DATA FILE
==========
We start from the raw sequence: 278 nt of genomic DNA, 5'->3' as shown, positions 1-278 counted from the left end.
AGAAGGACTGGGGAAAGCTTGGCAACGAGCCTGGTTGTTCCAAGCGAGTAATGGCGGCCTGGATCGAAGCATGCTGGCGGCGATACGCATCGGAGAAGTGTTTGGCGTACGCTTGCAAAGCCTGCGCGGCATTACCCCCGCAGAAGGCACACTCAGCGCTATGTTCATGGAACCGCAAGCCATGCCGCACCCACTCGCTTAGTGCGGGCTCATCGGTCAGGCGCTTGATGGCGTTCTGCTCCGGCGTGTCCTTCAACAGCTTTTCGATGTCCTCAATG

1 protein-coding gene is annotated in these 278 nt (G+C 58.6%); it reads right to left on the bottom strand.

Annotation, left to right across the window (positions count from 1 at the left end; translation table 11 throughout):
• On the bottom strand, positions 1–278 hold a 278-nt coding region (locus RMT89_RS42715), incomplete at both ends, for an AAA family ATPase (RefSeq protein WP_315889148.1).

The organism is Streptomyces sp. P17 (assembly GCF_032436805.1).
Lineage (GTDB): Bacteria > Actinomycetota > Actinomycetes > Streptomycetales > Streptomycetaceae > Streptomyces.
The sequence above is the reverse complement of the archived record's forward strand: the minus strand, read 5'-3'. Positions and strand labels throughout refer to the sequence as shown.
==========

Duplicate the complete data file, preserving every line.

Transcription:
We start from the raw sequence: 278 nt of genomic DNA, 5'->3' as shown, positions 1-278 counted from the left end.
AGAAGGACTGGGGAAAGCTTGGCAACGAGCCTGGTTGTTCCAAGCGAGTAATGGCGGCCTGGATCGAAGCATGCTGGCGGCGATACGCATCGGAGAAGTGTTTGGCGTACGCTTGCAAAGCCTGCGCGGCATTACCCCCGCAGAAGGCACACTCAGCGCTATGTTCATGGAACCGCAAGCCATGCCGCACCCACTCGCTTAGTGCGGGCTCATCGGTCAGGCGCTTGATGGCGTTCTGCTCCGGCGTGTCCTTCAACAGCTTTTCGATGTCCTCAATG

1 protein-coding gene is annotated in these 278 nt (G+C 58.6%); it reads right to left on the bottom strand.

Annotation, left to right across the window (positions count from 1 at the left end; translation table 11 throughout):
• On the bottom strand, positions 1–278 hold a 278-nt coding region (locus RMT89_RS42715), incomplete at both ends, for an AAA family ATPase (RefSeq protein WP_315889148.1).

The organism is Streptomyces sp. P17 (assembly GCF_032436805.1).
Lineage (GTDB): Bacteria > Actinomycetota > Actinomycetes > Streptomycetales > Streptomycetaceae > Streptomyces.
The sequence above is the reverse complement of the archived record's forward strand: the minus strand, read 5'-3'. Positions and strand labels throughout refer to the sequence as shown.